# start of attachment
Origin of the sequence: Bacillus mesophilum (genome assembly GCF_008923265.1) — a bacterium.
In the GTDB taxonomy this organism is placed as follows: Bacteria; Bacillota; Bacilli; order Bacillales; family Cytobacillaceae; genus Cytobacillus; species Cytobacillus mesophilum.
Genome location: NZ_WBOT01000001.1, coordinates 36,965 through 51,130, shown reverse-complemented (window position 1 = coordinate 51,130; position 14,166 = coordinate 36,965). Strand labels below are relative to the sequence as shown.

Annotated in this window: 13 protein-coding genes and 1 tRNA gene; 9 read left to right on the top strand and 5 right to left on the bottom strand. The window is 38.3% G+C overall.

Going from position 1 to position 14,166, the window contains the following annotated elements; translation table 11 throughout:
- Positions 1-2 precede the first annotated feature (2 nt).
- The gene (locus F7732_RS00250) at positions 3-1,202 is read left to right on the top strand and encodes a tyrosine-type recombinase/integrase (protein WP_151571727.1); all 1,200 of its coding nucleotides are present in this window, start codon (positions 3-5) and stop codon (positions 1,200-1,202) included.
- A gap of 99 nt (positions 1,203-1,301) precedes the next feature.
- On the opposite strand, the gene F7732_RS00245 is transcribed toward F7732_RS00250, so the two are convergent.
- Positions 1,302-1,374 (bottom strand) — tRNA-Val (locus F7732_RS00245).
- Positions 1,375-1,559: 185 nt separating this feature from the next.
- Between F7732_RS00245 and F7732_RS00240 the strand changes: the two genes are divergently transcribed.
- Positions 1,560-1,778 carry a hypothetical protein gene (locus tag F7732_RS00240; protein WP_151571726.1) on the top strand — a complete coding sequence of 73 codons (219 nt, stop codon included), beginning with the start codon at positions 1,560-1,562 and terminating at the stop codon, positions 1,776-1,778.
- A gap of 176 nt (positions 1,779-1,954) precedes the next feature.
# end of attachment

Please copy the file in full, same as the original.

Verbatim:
Origin of the sequence: Bacillus mesophilum (genome assembly GCF_008923265.1) — a bacterium.
In the GTDB taxonomy this organism is placed as follows: Bacteria; Bacillota; Bacilli; order Bacillales; family Cytobacillaceae; genus Cytobacillus; species Cytobacillus mesophilum.
Genome location: NZ_WBOT01000001.1, coordinates 36,965 through 51,130, shown reverse-complemented (window position 1 = coordinate 51,130; position 14,166 = coordinate 36,965). Strand labels below are relative to the sequence as shown.

Annotated in this window: 13 protein-coding genes and 1 tRNA gene; 9 read left to right on the top strand and 5 right to left on the bottom strand. The window is 38.3% G+C overall.

Going from position 1 to position 14,166, the window contains the following annotated elements; translation table 11 throughout:
- Positions 1-2 precede the first annotated feature (2 nt).
- The gene (locus F7732_RS00250) at positions 3-1,202 is read left to right on the top strand and encodes a tyrosine-type recombinase/integrase (protein WP_151571727.1); all 1,200 of its coding nucleotides are present in this window, start codon (positions 3-5) and stop codon (positions 1,200-1,202) included.
- A gap of 99 nt (positions 1,203-1,301) precedes the next feature.
- On the opposite strand, the gene F7732_RS00245 is transcribed toward F7732_RS00250, so the two are convergent.
- Positions 1,302-1,374 (bottom strand) — tRNA-Val (locus F7732_RS00245).
- Positions 1,375-1,559: 185 nt separating this feature from the next.
- Between F7732_RS00245 and F7732_RS00240 the strand changes: the two genes are divergently transcribed.
- Positions 1,560-1,778 carry a hypothetical protein gene (locus tag F7732_RS00240; protein WP_151571726.1) on the top strand — a complete coding sequence of 73 codons (219 nt, stop codon included), beginning with the start codon at positions 1,560-1,562 and terminating at the stop codon, positions 1,776-1,778.
- A gap of 176 nt (positions 1,779-1,954) precedes the next feature.